Physicists from The University of Texas at Arlington are leading a multidisciplinary project with The University of Texas Southwestern Medical Center in Dallas and The University of Texas MD Anderson Cancer Center in Houston to develop a new multifunctional platform that can integrate imaging and photo-induced cancer therapy in a single, portable device.
The process of destroying cancer cells by utilizing chemicals or heat generated by nanoparticles induced by near-infrared light - through processes including photodynamic therapy and photothermal therapy - has shown great promise as a treatment option, along with surgery, radiation therapy and chemotherapy. Photo-induced therapies are minimally invasive and cell destruction occurs only locally at tumor sites.
Scientists believe that a real-time, tumor-guided therapy device, which can perform imaging and therapy simultaneously, will further improve the outcome of photo-induced therapies for patients. Recent studies have shown that it is possible to incorporate some imaging reporters to the nanoparticles used in photo-induced therapies.
"Presently, the simultaneous cancer imaging and treatment of these nanoparticles is not possible due to the lack of a multifunctional device," said Mingwu Jin, UTA assistant professor of physics. "Our idea is to take an image of the tumor and then use that image to guide the physician where to focus the laser to deliver the therapy, while minimizing the damage to surrounding tissue."
The National Institutes of Health awarded a $415,336 grant to Jin for a three-year project titled "Boosting photo-induced cancer therapies through real-time image guidance." Jin is joined by UTA physics professors Jaehoon Yu and Wei Chen, and Liping Tang, professor of bioengineering.
Li Liu, assistant professor, Xiankai Sun, associate professor, both in radiology at UT Southwestern, and Chun Li, professor of diagnostic radiology at MD Anderson Cancer Center, are also collaborating on the project to provide expertise on cancer cell biology, preclinical nuclear imaging, and radio-chemistry.
Previously, portable imaging probes utilizing gamma rays and beta particles have been used, but each of these comes with technical hurdles, which have not allowed for the integration of simultaneous imaging and therapy in a single, portable device.
Jin and his colleagues plan to use the position-sensitive gas electron multiplier detector available in UTA's high energy physics lab and advanced spatiotemporal image processing to enable real-time image guided photo-induced therapies. The end goal is to develop a multifunctional device which they call Beta Image Guided Light-Induced Therapeutic dEvice or BIGLITE.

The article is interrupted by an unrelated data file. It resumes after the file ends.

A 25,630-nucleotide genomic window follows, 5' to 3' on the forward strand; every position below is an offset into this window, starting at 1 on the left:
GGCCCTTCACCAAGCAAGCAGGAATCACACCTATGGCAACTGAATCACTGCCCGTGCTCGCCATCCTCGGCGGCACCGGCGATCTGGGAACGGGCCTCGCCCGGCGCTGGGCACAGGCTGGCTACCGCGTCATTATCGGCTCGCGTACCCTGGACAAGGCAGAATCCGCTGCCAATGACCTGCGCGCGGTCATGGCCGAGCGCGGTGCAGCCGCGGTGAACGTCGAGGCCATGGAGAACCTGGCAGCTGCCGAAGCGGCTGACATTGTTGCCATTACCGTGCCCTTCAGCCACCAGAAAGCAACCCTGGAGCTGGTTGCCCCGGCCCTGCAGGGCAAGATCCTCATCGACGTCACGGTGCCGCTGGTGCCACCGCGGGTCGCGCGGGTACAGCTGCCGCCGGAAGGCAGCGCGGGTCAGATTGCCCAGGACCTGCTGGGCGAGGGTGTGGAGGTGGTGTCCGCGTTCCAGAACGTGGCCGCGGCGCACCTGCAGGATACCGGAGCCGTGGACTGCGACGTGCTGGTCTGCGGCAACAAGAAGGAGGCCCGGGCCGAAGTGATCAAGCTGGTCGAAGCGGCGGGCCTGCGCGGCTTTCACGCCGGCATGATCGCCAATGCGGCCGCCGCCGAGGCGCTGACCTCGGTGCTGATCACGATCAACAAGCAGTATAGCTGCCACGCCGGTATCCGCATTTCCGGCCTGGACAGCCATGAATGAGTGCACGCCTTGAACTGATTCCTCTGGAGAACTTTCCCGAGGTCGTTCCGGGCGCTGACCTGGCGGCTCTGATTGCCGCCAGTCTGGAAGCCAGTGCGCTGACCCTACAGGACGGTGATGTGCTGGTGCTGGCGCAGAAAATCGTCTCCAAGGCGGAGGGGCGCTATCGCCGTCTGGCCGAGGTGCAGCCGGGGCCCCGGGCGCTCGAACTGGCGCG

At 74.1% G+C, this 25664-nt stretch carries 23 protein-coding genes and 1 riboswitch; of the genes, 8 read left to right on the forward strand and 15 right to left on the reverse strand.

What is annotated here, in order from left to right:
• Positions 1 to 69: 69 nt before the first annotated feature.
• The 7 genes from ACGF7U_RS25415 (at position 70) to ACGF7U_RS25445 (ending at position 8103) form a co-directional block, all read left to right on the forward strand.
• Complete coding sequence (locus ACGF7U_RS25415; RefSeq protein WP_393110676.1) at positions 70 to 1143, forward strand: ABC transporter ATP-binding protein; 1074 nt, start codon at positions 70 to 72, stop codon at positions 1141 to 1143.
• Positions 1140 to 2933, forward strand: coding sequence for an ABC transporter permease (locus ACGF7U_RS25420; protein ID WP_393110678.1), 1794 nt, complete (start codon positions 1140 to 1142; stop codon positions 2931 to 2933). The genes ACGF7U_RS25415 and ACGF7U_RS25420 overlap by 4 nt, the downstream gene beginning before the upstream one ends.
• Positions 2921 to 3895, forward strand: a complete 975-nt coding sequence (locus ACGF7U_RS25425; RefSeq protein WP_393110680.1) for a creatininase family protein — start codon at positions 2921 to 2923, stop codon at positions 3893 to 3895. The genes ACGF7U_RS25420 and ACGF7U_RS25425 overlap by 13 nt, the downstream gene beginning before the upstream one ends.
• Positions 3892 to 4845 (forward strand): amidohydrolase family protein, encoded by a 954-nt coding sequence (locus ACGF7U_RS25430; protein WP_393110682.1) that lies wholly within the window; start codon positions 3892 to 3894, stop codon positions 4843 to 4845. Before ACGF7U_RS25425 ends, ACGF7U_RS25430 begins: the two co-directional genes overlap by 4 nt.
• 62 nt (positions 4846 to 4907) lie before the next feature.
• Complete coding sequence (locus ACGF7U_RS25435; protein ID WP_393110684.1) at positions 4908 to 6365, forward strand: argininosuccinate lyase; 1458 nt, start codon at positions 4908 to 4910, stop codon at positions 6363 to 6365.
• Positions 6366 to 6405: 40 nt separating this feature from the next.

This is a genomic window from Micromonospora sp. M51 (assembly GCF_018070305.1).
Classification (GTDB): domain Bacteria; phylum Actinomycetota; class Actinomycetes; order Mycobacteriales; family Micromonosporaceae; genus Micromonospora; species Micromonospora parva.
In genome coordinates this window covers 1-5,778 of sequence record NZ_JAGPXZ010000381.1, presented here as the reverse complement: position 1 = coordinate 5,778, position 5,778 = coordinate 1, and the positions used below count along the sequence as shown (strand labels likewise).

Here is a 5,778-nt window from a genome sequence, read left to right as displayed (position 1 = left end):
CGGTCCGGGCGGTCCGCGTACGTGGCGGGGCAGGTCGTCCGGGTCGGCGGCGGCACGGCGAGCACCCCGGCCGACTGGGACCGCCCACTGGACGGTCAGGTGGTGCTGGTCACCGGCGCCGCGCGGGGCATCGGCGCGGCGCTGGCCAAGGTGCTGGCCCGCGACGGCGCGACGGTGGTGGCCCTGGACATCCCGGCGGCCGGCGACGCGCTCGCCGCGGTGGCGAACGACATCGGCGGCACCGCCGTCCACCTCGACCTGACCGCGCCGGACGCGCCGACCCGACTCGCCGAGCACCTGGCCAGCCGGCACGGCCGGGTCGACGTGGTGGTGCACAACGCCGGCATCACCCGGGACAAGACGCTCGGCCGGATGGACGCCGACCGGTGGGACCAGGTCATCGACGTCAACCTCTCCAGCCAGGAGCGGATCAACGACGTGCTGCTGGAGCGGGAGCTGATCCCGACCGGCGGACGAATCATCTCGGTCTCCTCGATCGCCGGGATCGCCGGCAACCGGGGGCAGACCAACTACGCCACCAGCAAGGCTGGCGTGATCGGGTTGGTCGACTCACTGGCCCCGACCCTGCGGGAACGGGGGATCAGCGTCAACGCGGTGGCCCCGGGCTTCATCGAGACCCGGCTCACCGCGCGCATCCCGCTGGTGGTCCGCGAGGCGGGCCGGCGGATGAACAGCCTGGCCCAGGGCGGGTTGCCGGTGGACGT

"Gas electron multiplier or GEM-based devices have many advantages," Jin said. "In additional to its excellent detection performance, the flexibility of GEM can be used for a miniature device with the easy integration of an near infrared fiber for therapeutic purposes. Although GEM technology is rapidly evolved and widely used in high energy physics experiments, to directly detect beta particles in a miniature setup requires significant research and innovative designs which will be carried out as part of our project."
Jin added that the team will apply spatiotemporal processing strategy for BIGLITE with the aid of optical imaging of visible light. A miniature digital camera will be integrated and synchronized with beta imaging to track the position and motion of BIGLITE related to the area of interest. The beta image frames can be enhanced through motion-compensated spatiotemporal processing to achieve a high frame rate to enable the real-time image guided near-infrared light delivery.
The researchers believe that their proposed BIGLITE device can significantly improve the efficacy and safety of photo-induced therapies and shorten treatment time for patients in a number of ways.
"First, image-guided near-infrared laser delivery can precisely kill cancer cells while sparing healthy ones," Jin said. "Second, due to this precise laser delivery, the laser power can be significantly increased so that more photon energy can be converted to chemical or thermal energy in a unit time for a faster tumor destruction. Third, this increased laser power can be utilized to lower the nanoparticle treatment dose for less toxicity."
Given that tumors are increasingly being detected at an earlier stage and the proportion of elderly patients is increasing, BIGLITE's ability to enable the "seek and treat" strategy will become increasingly important for photo-induced therapies as a minimally invasive and effective treatment option for a broad spectrum of cancers, Jin said.
Morteza Khaledi, dean of the College of Science, said that the project is a prime example of the important collaborative research being done at UTA and reflects the University's emphasis on health and the human condition, one of the four main pillars of UTA's Strategic Plan 2020: Bold Solutions | Global Impact.
"This project has tremendous potential to introduce a safer, faster, more efficient method of providing treatment for cancer patients," Khaledi said. "The research being done by Dr. Jin and his colleagues demonstrates again that we are committed to finding solutions to pressing medical issues which affect the health of so many people."
Chen's role in the project is to provide copper sulfide nanoparticles to use in testing with the BIGLITE device. In 2010, Chen led a team which first developed copper sulfide nanoparticles for use in photothermal therapy to remove cancer cells. Due to their unique optical properties, small size, low cost of production and low toxicity to cells, Chen and his colleagues found the copper sulfide nanoparticles to be promising nanomaterials for use in photothermal therapy.
Yu will provide the assistance on hardware development using GEM and Tang will help design studies to test the efficacy of the BIGLITE therapy.
University of Texas at Arlington